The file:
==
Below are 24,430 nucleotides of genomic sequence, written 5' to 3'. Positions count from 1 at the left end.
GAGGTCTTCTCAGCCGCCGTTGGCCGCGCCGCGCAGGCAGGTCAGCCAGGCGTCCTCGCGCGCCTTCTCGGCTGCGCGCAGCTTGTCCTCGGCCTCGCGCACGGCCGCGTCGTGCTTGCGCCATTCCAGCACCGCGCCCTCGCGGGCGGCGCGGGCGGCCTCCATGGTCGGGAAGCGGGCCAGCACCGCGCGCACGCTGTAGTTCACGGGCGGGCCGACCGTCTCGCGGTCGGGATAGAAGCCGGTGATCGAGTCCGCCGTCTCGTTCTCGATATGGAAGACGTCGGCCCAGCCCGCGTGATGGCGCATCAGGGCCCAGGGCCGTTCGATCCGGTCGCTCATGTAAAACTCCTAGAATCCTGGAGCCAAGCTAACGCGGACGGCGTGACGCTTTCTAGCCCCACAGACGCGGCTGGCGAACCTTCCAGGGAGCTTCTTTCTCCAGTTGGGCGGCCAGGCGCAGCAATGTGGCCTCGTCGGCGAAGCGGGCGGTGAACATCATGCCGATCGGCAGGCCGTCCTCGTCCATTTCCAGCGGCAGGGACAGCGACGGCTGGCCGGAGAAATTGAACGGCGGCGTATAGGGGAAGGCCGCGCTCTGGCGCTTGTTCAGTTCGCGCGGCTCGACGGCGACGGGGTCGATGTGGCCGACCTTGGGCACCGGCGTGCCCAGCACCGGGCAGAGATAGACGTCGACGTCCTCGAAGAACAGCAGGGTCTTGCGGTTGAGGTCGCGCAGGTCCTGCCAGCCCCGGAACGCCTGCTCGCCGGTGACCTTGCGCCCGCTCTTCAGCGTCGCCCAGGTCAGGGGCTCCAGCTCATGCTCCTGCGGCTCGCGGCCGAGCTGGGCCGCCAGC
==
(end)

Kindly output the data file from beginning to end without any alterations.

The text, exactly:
Below are 24,430 nucleotides of genomic sequence, written 5' to 3'. Positions count from 1 at the left end.
GAGGTCTTCTCAGCCGCCGTTGGCCGCGCCGCGCAGGCAGGTCAGCCAGGCGTCCTCGCGCGCCTTCTCGGCTGCGCGCAGCTTGTCCTCGGCCTCGCGCACGGCCGCGTCGTGCTTGCGCCATTCCAGCACCGCGCCCTCGCGGGCGGCGCGGGCGGCCTCCATGGTCGGGAAGCGGGCCAGCACCGCGCGCACGCTGTAGTTCACGGGCGGGCCGACCGTCTCGCGGTCGGGATAGAAGCCGGTGATCGAGTCCGCCGTCTCGTTCTCGATATGGAAGACGTCGGCCCAGCCCGCGTGATGGCGCATCAGGGCCCAGGGCCGTTCGATCCGGTCGCTCATGTAAAACTCCTAGAATCCTGGAGCCAAGCTAACGCGGACGGCGTGACGCTTTCTAGCCCCACAGACGCGGCTGGCGAACCTTCCAGGGAGCTTCTTTCTCCAGTTGGGCGGCCAGGCGCAGCAATGTGGCCTCGTCGGCGAAGCGGGCGGTGAACATCATGCCGATCGGCAGGCCGTCCTCGTCCATTTCCAGCGGCAGGGACAGCGACGGCTGGCCGGAGAAATTGAACGGCGGCGTATAGGGGAAGGCCGCGCTCTGGCGCTTGTTCAGTTCGCGCGGCTCGACGGCGACGGGGTCGATGTGGCCGACCTTGGGCACCGGCGTGCCCAGCACCGGGCAGAGATAGACGTCGACGTCCTCGAAGAACAGCAGGGTCTTGCGGTTGAGGTCGCGCAGGTCCTGCCAGCCCCGGAACGCCTGCTCGCCGGTGACCTTGCGCCCGCTCTTCAGCGTCGCCCAGGTCAGGGGCTCCAGCTCATGCTCCTGCGGCTCGCGGCCGAGCTGGGCCGCCAGC